The Battle of Brazil by Jack Mathews: There are actually quite a few really good books out there about Terry Gilliam and his films but this is probably the best one on one his films. If you have the excellent 3-Disc Criterion Collection edition of the film then this book is a great companion piece as it goes into even more detail (if that's possible) with a blow-by-blow account of Gilliam's struggle to get this film made within the studio system.

I'm a Lebowski, You're a Lebowski by Bill Green, et al: I LOVE The Big Lebowski and have been waiting for years for a book like this to come along. The officially sanctioned one by William Preston Robertson is pretty good but this one was written by fans for the fans and covers the film in very exhaustive detail, interviewing pretty much everyone involved while also tracing its rise as a cult film. The Dude abides.

BFI Modern Classics: Dead Man by Jonathan Rosenbaum: It's no secret that Rosenbaum is a huge Jim Jarmusch fan and he does justice to this great film by analyzing Dead Man in detail and also interviewing the filmmaker that provides all kinds of insight into how it got made and the meaning behind it. If you like this film, this is the book to get.

Nightmare Movies by Kim Newman: This is one the best overviews of contemporary horror films that I've come across. I only wish that he would update it but it is still a great read. Newman doesn't really go into great detail about these films but rather attempts to classify them in his own uniquely named genres/chapter titles. What it lacks in depth it more than makes up for in sheer volume of films mentioned so that you can go off and track them down. This is a really great read by a film critic I have followed for years.

Down and Dirty Pictures: Miramax, Sundance, and the Rise of Independent Film by Peter Biskind: Biskind is at it again, this time digging up considerable dirt on the Weinstein brothers and Robert Redford and Sundance. What Biskind did for 1970s American cinema, he does for 1990s American Indie cinema. This is another wildly entertaining read that is, again, steeped in gossip, but there is some really interesting bits, like how the Weinstein's messed up Guillermo Del Toro's horror film Mimic and the struggle James Mangold had making Copland. If you are interested in the films from this period, then check this book out.

There are many, many more I could list but these are the ones I could think of off the top of my head.


  1. As you already know, I have the Mann, Lynch, and Easy Rider... books.

    Must get Right Stuff, Dead Man and Down and Dirty, and I just added Ellison's book to my shopping cart.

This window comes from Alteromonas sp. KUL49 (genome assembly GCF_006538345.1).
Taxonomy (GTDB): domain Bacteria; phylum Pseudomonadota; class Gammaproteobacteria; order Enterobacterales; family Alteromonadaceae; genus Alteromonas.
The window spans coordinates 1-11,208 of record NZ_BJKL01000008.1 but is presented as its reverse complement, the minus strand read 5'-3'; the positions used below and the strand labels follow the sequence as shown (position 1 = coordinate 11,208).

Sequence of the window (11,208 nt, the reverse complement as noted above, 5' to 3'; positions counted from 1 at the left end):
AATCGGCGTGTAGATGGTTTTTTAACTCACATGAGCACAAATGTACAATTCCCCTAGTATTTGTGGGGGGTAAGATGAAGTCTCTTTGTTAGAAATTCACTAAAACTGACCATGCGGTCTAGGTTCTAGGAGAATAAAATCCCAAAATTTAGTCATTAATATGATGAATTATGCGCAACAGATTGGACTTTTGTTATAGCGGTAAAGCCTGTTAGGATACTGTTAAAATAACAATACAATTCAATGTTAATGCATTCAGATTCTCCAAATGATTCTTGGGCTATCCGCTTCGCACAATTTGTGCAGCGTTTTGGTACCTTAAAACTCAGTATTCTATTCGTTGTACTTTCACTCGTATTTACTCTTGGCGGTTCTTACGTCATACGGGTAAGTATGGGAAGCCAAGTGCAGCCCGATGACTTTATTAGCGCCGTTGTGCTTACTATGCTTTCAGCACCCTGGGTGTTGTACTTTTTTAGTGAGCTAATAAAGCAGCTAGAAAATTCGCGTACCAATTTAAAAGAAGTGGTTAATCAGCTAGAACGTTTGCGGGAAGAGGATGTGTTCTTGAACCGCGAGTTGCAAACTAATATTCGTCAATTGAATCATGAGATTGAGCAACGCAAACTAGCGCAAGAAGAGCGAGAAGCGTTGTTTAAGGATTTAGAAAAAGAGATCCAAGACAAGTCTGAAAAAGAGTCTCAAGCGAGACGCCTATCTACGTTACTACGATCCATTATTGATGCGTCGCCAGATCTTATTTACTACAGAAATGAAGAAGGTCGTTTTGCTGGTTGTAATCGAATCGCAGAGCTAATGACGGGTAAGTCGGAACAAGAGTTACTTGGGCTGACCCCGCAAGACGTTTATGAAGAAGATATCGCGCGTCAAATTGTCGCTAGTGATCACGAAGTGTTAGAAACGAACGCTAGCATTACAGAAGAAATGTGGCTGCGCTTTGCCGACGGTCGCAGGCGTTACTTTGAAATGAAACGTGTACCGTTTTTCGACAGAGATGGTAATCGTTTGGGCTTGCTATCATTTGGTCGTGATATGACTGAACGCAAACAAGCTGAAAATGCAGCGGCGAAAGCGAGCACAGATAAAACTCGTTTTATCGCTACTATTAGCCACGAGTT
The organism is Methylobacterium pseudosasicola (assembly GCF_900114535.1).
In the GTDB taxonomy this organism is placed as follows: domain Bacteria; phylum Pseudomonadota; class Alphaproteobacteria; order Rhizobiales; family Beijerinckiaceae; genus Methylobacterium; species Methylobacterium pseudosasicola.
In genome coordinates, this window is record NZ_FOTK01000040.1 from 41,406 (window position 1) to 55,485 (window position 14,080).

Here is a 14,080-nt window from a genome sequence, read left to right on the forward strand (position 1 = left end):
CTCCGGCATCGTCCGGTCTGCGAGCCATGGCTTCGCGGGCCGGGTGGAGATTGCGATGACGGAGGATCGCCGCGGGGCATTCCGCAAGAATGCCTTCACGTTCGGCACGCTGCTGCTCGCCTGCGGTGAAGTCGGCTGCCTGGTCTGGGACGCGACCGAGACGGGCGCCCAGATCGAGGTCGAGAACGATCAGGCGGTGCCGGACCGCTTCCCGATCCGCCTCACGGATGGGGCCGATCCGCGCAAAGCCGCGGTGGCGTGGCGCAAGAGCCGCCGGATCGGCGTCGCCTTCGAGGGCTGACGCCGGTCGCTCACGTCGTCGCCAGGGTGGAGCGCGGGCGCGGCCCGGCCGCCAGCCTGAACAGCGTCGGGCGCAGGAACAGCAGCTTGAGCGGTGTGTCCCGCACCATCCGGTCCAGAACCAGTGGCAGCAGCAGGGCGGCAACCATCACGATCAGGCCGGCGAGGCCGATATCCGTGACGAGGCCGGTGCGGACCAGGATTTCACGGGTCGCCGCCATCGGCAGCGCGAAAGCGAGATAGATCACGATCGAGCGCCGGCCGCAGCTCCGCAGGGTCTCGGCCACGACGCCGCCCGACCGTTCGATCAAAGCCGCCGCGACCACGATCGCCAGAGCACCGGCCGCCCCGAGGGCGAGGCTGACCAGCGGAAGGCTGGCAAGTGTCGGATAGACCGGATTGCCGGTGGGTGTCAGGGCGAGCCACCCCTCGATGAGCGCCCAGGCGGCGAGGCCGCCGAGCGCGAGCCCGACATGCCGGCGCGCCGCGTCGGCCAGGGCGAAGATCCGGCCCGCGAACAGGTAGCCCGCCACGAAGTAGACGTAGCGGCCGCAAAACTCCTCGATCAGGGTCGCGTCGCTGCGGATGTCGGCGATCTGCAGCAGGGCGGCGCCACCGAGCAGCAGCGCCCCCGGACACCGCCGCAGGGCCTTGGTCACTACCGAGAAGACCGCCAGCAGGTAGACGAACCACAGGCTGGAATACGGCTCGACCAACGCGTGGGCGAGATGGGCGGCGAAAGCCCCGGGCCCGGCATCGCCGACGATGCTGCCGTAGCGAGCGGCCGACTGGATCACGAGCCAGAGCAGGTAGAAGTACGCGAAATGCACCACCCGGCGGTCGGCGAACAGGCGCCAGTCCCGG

2. Awesome! Yeah, the Ellison book is great and Down and Dirty is an incredibly entertaining read.

  3. what a great list! A few I haven't explored on it that I'll be opening up now..

  4. In addition to the one-offs, you noted some great series here. Not just the BFI and the "_ on _" series (of which the Lynch book is a shining example) but also those fantastic Taschen books. They always draw my attention when I'm in a bookstore and I love their aesthetic, though surprisingly I don't own any. One of these days...

  5. Nightmare Movies is just fantastic, so frustrating it's OOP, nice to see another fan. I think I may prefer Ellison's essays to his fiction as well!

  6. Those look like some good books. I've very seldom read books about film. Maybe I should give it a shot.

  7. Mattson Tomlin:

    Thanks for stopping by and I'm glad you enjoyed the list.


    "but also those fantastic Taschen books. They always draw my attention when I'm in a bookstore and I love their aesthetic, though surprisingly I don't own any. One of these days..."

    They are nice, aren't they? In addition to the Mann one I also have the one dedicated Roman Polanski which is quite nice.

    Will Errickson:

    Ah, another fan of NIGHTMARE MOVIES. I really love this book and you're right, it's a shame it is OOP but a copy is easily attainable through Amazon which is where I track down my copy.


    Of any of the books, you should try Biskind's book about American films in the 1970s. It is a very entertaining read.

  8. Awesome pics JD...thanks for participtaing. Also, I hope you got my email back to you and saw that I put your Mann banner over at Moon's side panel.

  9. Jeremy:

    I got yer email and thanks for posting my banner on your site! Also, thanks for tagging me with the meme - I had a lot of fun thinking up which books to list and why.